Step 4: The CPU Won't Overclock Any Further!! What to Do??

Sooner or later, you'll hit a point where the CPU just can't take it anymore and you will start experiencing instability. But don't be depressed just yet, there is a way around:

1) the most common way is to increase the CPU vcore voltage. Make only 0.05 - 0.1 volts increments at once, anymore could permanently damage your CPU. This is a very common tactic since an OCed CPU needs more watts and volts to handle the extra tasks at hand. Also note that "AUTO" settings aren't at all good ionce, even at stock, they supply too much or too little voltage. Also don't increase your voltage too much, anything above 1.4v for a Core 2 chip is not recommended since it increases electronic migration and drastically decreases your CPU's life.

2) Before you increases the voltage however, I recommend that you step down your RAM timings as well. Check your specific RAM model number for its details specifications. If you find that it has something like PC2-5300 on it or 667 MHz, then it means your RAM operates at 667 MHz. If it has PC2-6400 said or 800 MHz, then it means your RAM operates at 800 MHz. If you have PC2-4200 or 533 MHz said, it means your RAM operates at 533 MHz. In cases of expensive RAM, you may have 1066 or even 1200 MHz RAM, which is, in effect, factory OCed RAM that is stable. Check CPU-Z for your RAM frequency. Make sure your RAM isn't OCed by anymore then 15% because this isn't very good for your RAM's life and health. Decrease your RAM's frequency by 133 MHz (which will be the default option i.e. you will be allowed to choose from 533, 667, 800 depending on the maximum frequency your RAM can handle). By doing so, your FSB:DRAM ratio automatically drops or it may be possibe that you have a direct option to change this ratio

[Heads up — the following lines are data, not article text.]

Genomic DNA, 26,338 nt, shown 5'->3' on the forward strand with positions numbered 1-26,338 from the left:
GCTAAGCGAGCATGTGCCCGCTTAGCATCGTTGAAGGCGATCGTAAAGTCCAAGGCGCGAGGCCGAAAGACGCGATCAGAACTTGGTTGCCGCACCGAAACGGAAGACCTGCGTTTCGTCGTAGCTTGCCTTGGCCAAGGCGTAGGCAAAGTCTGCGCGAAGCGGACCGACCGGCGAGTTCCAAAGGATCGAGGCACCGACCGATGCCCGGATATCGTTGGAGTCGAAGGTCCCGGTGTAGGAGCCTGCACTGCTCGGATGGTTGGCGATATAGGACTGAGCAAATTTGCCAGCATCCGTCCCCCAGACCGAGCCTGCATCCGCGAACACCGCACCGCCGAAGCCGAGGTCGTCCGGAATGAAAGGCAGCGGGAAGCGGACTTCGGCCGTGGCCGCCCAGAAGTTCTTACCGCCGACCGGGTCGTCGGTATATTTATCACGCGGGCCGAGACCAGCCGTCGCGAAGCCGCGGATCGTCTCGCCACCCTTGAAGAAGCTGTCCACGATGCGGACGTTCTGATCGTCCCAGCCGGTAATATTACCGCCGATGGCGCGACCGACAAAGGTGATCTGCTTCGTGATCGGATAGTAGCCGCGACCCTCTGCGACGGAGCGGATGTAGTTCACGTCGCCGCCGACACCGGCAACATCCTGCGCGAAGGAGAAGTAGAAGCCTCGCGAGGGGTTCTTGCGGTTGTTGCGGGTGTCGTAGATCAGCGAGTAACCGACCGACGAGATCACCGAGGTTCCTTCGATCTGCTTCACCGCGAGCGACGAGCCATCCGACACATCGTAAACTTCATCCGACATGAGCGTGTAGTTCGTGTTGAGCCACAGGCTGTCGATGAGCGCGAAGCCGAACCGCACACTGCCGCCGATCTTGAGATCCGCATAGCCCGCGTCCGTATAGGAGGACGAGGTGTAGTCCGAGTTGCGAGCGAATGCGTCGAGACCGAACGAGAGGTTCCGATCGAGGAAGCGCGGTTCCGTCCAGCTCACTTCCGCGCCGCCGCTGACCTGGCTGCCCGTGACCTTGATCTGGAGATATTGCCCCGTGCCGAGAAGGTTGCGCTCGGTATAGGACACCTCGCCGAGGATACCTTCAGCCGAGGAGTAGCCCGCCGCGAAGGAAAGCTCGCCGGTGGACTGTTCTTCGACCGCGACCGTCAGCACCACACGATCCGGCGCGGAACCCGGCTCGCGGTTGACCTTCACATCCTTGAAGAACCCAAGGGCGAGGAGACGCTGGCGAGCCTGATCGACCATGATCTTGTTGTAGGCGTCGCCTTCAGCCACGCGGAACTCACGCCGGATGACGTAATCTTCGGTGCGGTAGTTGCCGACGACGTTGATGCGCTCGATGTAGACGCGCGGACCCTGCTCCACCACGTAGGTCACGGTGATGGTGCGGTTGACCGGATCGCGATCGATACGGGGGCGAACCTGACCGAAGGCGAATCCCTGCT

In some motherboard BIOS, you might be able to enter a specific number manually which is even better. Once you decrease the RAM frequency, your OC will only add to that decreased number, which means, that in the end, your RAM will be operating somewhere close to its desired speed. The RAM's frequency will be mentioned as DRAM frequency in your BIOS. However, if you have 553 MHz (or PC2-4200) RAM, then you might not be able to select any lower option since this is the slowest speed at which DDR2 RAM operates.

Note: Theses specific numbers (i.e. 533, 667 and 800 are unique to DDR2 RAM. For other RAM types such as DDR, SDRAM the values will be lower while for DDR3, they will be significantly higher